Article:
Referring now specifically to' the drawings, there is shown an upholstery assembly generally designated by the numeral 10. The upholstery assembly 19 comprises the stufied cushion 12, a layer of batting 14, a. sheet of upholstery fabric comprising an upholstery facing 16 and a plurality of upholstery buttons 18. When fabricated, the assembly 16 incorporates the layer of batting 14 between the facing layer 16 and the cushion 12 with the individual buttons 18 passed through a series of tacking points on the upholstery facing 16, through the batting 14, and through the stufied cushion 12. The buttons 18 are placed in the assembly 16 at points which define and create a plurality of individual diamond shaped areas 29 such that fold lines 22 are formed in the facing 16 interconnecting the tacking points of the upholstery buttons 18 to form the edges of the diamond shaped areas 26. After the individual components 'shown in FIG. 1 are assembled into assembly 1t." depicted in FIG. 2, the tufted upholstery assembly It) is then secured, by its edges, to the frame of an article of furniture such as the chair 2-4- illustrated in FIG. 4.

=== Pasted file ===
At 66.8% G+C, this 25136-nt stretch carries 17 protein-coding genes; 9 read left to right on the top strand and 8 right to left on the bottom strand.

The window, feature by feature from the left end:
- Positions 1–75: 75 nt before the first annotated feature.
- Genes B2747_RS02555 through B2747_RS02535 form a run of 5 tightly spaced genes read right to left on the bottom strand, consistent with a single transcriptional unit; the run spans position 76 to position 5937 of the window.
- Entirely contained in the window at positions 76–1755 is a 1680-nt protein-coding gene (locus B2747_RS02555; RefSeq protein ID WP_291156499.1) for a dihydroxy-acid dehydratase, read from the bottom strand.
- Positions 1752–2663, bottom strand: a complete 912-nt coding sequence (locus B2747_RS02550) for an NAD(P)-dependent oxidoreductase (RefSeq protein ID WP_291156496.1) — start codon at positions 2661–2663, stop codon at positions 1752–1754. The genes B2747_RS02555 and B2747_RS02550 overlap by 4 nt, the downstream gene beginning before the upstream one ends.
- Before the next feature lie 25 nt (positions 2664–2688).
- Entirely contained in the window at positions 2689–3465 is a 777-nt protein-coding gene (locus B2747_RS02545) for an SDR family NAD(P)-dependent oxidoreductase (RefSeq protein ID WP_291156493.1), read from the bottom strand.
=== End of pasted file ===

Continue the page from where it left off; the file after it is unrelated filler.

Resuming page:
The method according to my present invention begins with the utilization of a stuffed upholstery cushion generally of the type described in my aforementioned Patent No. 2,725,927. The upholstery cushion, generally designated by the numeral 12 in FIG. 1, includes a rear panel 26 constructed of a relatively stifi material such as burlap, and a front panel 23 of a more flexible material such as muslin. The panels 26, 28 are secured together at a number of different points forming a plurality of individual pockets which serve to define a plurality of diamond shaped cushion areas 39 having corners 32. The

panels 26, 28 may be secured together along their ex-.

ternal edges and at the corners 32 of the diamond-shaped areas 31 and, in addition, borders 34 are formed between the corners 32 defining the boundary lines of the diamondshaped areas 30. The envelope formed from the panels 26, 28 may then be stuffed by a blower system as described in my aforementioned patent. Although it is preferable to use the advantageous method of forming the upholstery cushion 12 illustrated in my patent, the prior art methods of hand stuffing may be employed to form the cushion 12 which forms a building block upon which the present invention may be practiced.